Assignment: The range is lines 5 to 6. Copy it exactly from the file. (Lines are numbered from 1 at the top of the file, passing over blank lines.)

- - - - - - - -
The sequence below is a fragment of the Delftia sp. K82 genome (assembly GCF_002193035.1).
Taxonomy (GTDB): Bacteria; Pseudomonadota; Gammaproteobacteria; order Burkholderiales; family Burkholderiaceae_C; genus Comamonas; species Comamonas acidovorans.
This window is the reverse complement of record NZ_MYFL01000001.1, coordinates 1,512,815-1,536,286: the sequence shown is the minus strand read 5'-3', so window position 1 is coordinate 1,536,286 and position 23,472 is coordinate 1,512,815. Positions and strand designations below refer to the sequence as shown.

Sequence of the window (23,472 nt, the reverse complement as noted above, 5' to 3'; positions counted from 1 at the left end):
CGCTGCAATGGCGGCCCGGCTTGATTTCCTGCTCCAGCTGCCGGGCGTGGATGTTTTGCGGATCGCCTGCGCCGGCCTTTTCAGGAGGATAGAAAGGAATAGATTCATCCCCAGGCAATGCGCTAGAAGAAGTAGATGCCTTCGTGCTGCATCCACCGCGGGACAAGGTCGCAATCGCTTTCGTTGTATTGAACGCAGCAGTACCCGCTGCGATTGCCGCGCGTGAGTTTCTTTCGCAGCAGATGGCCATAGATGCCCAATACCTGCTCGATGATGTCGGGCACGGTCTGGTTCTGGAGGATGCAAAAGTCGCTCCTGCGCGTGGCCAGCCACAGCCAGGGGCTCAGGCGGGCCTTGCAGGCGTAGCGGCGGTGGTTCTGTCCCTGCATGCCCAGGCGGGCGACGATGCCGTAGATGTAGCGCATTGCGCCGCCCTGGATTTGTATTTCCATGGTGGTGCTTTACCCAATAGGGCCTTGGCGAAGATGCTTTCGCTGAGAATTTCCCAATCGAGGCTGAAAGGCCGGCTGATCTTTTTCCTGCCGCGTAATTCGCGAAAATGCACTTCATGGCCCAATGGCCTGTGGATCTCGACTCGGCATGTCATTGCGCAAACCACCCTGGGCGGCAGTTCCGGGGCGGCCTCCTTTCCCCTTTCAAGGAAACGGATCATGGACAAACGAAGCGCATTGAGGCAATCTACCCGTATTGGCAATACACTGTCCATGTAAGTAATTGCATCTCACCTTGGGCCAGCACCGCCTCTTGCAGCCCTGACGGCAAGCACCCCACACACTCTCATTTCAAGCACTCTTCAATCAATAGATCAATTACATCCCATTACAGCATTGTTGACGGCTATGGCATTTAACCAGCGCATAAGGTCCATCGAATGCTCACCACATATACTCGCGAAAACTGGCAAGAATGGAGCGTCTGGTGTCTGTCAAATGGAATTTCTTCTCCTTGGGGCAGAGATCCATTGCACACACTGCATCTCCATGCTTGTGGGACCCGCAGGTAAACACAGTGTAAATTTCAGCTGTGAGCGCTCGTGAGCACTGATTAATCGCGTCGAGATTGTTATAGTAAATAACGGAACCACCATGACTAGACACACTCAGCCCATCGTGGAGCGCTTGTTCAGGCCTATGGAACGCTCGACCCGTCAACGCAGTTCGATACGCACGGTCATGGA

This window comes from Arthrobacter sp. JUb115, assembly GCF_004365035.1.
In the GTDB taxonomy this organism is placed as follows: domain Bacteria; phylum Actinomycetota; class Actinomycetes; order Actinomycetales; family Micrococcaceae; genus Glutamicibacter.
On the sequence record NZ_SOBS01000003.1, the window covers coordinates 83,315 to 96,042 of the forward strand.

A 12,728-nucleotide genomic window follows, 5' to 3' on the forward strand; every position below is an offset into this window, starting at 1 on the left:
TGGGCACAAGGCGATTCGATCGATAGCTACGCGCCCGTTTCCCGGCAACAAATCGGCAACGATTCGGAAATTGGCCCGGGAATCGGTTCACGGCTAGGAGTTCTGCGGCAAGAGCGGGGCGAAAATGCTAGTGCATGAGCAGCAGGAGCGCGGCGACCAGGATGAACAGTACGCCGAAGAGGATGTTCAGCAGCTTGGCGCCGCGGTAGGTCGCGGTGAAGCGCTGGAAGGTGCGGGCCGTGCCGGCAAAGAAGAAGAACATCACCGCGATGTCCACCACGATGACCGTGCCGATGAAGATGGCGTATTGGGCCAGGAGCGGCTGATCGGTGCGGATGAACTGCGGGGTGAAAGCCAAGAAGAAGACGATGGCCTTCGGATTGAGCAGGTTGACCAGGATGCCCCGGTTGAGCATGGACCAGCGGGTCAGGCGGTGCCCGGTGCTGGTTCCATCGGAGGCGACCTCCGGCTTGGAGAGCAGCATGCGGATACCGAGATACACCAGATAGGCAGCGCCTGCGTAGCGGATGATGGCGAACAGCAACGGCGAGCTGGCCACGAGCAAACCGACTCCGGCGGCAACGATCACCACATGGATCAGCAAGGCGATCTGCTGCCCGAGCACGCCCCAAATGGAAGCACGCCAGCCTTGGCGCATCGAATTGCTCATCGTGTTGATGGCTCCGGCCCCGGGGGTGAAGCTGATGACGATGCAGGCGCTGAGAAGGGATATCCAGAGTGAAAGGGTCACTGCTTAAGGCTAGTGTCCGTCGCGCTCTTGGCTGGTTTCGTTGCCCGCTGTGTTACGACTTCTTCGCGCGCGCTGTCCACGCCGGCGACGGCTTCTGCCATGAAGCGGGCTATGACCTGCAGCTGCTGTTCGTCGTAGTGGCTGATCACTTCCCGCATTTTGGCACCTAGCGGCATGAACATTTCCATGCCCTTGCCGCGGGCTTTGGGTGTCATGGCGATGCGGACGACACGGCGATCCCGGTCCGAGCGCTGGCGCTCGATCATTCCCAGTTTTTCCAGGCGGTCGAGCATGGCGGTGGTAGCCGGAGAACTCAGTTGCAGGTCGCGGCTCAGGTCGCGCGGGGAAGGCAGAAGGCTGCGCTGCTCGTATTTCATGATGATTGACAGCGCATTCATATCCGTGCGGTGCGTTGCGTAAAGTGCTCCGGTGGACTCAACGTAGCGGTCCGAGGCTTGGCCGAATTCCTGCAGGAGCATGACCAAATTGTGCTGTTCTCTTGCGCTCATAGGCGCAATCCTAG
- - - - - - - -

CGCTGCAATGGCGGCCCGGCTTGATTTCCTGCTCCAGCTGCCGGGCGTGGATGTTTTGCGGATCGCCTGCGCCGGCCTTTTCAGGAGGATAGAAAGGAATAGATTCATCCCCAGGCAATGCGCTAGAAGAAGTAGATGCCTTCGTGCTGCATCCACCGCGGGACAAGGTCGCAATCGCTTTCGTTGTATTGAACGCAGCAGTACCCGCTGCGATTGCCGCGCGTGAGTTTCTTTCGCAGCAGATGGCCATAGATGCCCAATACCTGCTCGATGATGTCGGGCACGGTCTGGTTCTGGAGGATGCAAAAGTCGCTCCTGCGCGTGGCCAGCCACAGCCAGGGGCTCAGGCGGGCCTTGCAGGCGTAGCGGCGGTGGTTCTGTCCCTGCATGCCCAGGCGGGCGACGATGCCGTAGATGTAGCGCATTGCGCCGCCCTGGATTTGTATTTCCATGGTGGTGCTTTACCCAATAGGGCCTTGGCGAAGATGCTTTCGCTGAGAATTTCCCAATCGAGGCTGAAAGGCCGGCTGATCTTTTTCCTGCCGCGTAATTCGCGAAAATGCACTTCATGGCCCAATGGCCTGTGGATCTCGACTCGGCATGTCATTGCGCAAACCACCCTGGGCGGCAGTTCCGGGGCGGCCTCCTTTCCCCTTTCAAGGAAACGGATCATGGACAAACGAAGCGCATTGAGGCAATCTACCCGTATTGGCAATACACTGTCCATGTAAGTAATTGCATCTCACCTTGGGCCAGCACCGCCTCTTGCAGCCCTGACGGCAAGCACCCCACACACTCTCATTTCAAGCACTCTTCAATCAATAGATCAATTACATCCCATTACAGCATTGTTGACGGCTATGGCATTTAACCAGCGCATAAGGTCCATCGAATGCTCACCACATATACTCGCGAAAACTGGCAAGAATGGAGCGTCTGGTGTCTGTCAAATGGAATTTCTTCTCCTTGGGGCAGAGATCCATTGCACACACTGCATCTCCATGCTTGTGGGACCCGCAGGTAAACACAGTGTAAATTTCAGCTGTGAGCGCTCGTGAGCACTGATTAATCGCGTCGAGATTGTTATAGTAAATAACGGAACCACCATGACTAGACACACTCAGCCCATCGTGGAGCGCTTGTTCAGGCCTATGGAACGCTCGACCCGTCAACGCAGTTCGATACGCACGGTCATGGA

This window comes from Arthrobacter sp. JUb115, assembly GCF_004365035.1.